I just wanted to say that you're not alone in that. My horse and I are so incredibly connected, but whenever something goes wrong I always second-guess everything. In my case, it's not being a draft, it's being older. My guy is supposedly 17-20 years old (and that was two years ago) but he acts like a 5 year old. And every time he gets sick or hurt, which he is very prone to, I question if I'm doing the right thing for him, if it's worth it. But almost the day after these thoughts start to overwhelm my head, he gives me such an amazing ride. Breathtaking. Each and every time. Its like he can tell that I'm questioning things and hes telling me that he loves this, he wants this, that this is what makes him happy. And I can tell Brego is trying to tell you the same thing. He wants this. He loves this. You can tell.

I absolutely love following your blog, by the way. Its helped me in many many ways. And I just wanted you to know that I've gone through that many times and I bet I still will, but Patrick, my guy, he will always tell me differently until its time to let it go - when he tells me his age is effecting him. And then I will, because he has given me so much already.

Anonymous said...

I too went through a week of self-doubt. some of of it brought on by your fall, and some of it brought on by another instructors questions...what are your goals with this horse? (some derision implied). If I really think objectively about this horse she is smaller than the warmblood I used to ride, but everybody else is conditioned to NOT think objectively about draft horses. I admit I am struggling with this.

I live vicariously through you. I am so proud that you stayed with the hunt last week, (for four hours) ...and went out again this week. Put all self-doubt aside. You and Brego are AWESOME. Only stupid people have no moments of doubt.

Beckz said...

Brego hanging his knee last week was the BEST thing that could have happened. You didn't have a rotationl fall and I would guarantee that he will never hang a knee to a solid fence again. All green horses do dorky things and hit things. With her old owner Rascal flipped over a (small) fence (Showjump) and she sure is careful now.

Brego will tell you when he is over his head. Even if he doesn't stop, you will feel his insecurity. He isn't bothered by either of the things that worry you, just keep up the good work.

manymisadventures said...

You are definitely not alone in the funk. I am still working my way out of it with McKinna -- last time we were cantering outside, she slipped and I fell and broke my ankle. Can I trust her to stay upright on a XC course? Do I need to shoe and stud all four when she's 100% sound and happy barefoot? Should I just stick to hunter/jumper, even though XC and Dressage are a blast?

But, good for you for working through this. I am so glad for you that you had an awesome ride! What a way to put your trust in your horse and let him tell you what he's capable of. He has a great heart.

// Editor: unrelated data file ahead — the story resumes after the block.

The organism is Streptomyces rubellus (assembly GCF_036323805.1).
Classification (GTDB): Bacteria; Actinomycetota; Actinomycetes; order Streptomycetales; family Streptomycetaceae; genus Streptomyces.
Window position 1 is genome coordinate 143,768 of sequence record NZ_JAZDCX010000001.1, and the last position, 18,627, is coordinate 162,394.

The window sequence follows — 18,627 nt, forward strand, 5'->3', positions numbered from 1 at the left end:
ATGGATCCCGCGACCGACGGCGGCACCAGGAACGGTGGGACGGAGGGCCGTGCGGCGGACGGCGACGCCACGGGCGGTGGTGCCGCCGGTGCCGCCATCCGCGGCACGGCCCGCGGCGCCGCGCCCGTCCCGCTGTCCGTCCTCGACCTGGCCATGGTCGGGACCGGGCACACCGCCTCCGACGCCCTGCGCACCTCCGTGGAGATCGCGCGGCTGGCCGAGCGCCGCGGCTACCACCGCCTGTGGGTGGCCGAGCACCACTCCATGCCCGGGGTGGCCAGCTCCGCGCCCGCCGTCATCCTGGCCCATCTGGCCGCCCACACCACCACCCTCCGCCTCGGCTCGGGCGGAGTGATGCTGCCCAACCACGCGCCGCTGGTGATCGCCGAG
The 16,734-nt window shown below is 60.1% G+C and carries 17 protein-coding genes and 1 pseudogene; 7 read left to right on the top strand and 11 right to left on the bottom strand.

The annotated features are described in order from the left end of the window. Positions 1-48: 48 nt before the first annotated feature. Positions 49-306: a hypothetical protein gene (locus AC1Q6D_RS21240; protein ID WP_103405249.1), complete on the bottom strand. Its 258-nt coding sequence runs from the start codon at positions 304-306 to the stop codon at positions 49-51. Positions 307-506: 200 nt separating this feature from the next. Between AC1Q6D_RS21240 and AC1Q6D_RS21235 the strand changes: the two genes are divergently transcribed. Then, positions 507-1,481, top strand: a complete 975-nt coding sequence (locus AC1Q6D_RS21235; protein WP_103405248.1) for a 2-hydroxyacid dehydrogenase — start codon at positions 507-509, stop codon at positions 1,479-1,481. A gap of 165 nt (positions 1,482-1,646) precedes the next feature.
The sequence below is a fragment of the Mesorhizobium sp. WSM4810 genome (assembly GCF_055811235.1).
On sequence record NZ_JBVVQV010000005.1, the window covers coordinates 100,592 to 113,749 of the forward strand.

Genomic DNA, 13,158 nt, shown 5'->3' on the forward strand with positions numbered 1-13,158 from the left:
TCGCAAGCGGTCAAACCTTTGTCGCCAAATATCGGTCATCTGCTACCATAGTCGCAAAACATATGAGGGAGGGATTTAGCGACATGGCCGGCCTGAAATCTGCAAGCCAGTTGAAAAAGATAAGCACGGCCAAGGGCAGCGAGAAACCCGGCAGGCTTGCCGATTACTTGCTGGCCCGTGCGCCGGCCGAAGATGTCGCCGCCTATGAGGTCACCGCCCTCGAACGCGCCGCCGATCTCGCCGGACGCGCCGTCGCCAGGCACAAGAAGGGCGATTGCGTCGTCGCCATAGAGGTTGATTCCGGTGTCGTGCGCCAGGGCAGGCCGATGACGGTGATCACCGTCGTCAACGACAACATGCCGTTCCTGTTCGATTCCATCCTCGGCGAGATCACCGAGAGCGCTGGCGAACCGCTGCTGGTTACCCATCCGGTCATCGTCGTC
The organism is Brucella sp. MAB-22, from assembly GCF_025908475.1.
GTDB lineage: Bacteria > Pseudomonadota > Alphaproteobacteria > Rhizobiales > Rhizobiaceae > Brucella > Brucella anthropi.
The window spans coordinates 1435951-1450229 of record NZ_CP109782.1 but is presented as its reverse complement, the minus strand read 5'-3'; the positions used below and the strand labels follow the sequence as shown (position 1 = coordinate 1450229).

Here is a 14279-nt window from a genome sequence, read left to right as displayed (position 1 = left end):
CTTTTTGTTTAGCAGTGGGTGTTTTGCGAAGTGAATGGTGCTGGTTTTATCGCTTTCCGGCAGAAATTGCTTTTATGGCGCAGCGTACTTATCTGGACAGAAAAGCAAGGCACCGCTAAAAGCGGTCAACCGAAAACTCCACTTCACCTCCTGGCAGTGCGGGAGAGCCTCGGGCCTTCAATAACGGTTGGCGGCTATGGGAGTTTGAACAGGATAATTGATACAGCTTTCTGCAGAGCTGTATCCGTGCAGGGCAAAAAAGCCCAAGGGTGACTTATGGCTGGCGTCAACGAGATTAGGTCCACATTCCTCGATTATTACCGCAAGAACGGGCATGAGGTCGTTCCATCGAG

Meaghan said...

I wanted to let you know "been there Done that" nd to give you a quote that I like to live by, in both my riding and when training and teaching others.
"Fear almost always arises --in horses as well as people--from concern about what might happen, and much more rarely from what is happening."

---Mary Wanless, For The Good Of The Horse

I read that everyday, and try to remind myself of it whenever I feel the Funk hovering. I hope it helps you as much as it does me!

dp said...

Glad you chose second field this time.

Bev said...

Isn't it wonderful how the not so great rides make the really great ones mean so much? You and Brego are truly a team. You know in your heart he will give his best effort to take care of you as will you do for him. Difficult times may lead us to self doubt but getting through them makes us even stronger.

Knowing the hearts and minds of these horses is an amazing experience. Thank you for all the time you give to share this experience with the rest of the world.

Daun said...

Thank you for all the kind comments, everyone. Writing this blog is a very humbling experience, especially when the going gets tough. I appreciate the graciousness coming through from "complete strangers".

For all of you going through the same, I wish you godspeed. As Churchill said: When you are going through hell, keep going.

Tina said...

If you're in a funk, just think about people like me, who are just happy to be RIDING, much less hunting! My mantra is "someday, someday, someday" for everything lately! Remember...there's always a bright side, and it could be worse!

Daun said...

Tina, You are very correct and it is important to realize how blessed I am to have such a wonderful horse and a healthy body and a good job (for now) to pay for it. It can ALWAYS be worse.

I am on step 3 of my 12 steps to "Enjoy Your Horse, Despite Imperfections in Both Horse and Rider" and your comment resonated with me completely. Thanks for taking the time to post!